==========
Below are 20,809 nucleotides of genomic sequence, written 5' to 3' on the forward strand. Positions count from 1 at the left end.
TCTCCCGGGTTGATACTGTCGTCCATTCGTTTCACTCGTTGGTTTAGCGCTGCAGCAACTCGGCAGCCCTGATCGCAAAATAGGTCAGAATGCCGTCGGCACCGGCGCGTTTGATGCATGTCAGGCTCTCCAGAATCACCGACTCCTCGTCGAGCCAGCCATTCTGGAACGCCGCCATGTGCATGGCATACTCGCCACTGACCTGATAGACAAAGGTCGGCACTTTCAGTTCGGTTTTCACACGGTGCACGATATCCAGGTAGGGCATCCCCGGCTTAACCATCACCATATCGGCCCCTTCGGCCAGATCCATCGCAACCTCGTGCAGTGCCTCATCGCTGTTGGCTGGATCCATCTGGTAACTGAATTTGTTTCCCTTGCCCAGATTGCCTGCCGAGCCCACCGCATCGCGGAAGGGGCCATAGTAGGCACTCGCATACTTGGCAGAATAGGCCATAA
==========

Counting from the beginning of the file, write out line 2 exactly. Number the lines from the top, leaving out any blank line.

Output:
TCTCCCGGGTTGATACTGTCGTCCATTCGTTTCACTCGTTGGTTTAGCGCTGCAGCAACTCGGCAGCCCTGATCGCAAAATAGGTCAGAATGCCGTCGGCACCGGCGCGTTTGATGCATGTCAGGCTCTCCAGAATCACCGACTCCTCGTCGAGCCAGCCATTCTGGAACGCCGCCATGTGCATGGCATACTCGCCACTGACCTGATAGACAAAGGTCGGCACTTTCAGTTCGGTTTTCACACGGTGCACGATATCCAGGTAGGGCATCCCCGGCTTAACCATCACCATATCGGCCCCTTCGGCCAGATCCATCGCAACCTCGTGCAGTGCCTCATCGCTGTTGGCTGGATCCATCTGGTAACTGAATTTGTTTCCCTTGCCCAGATTGCCTGCCGAGCCCACCGCATCGCGGAAGGGGCCATAGTAGGCACTCGCATACTTGGCAGAATAGGCCATAA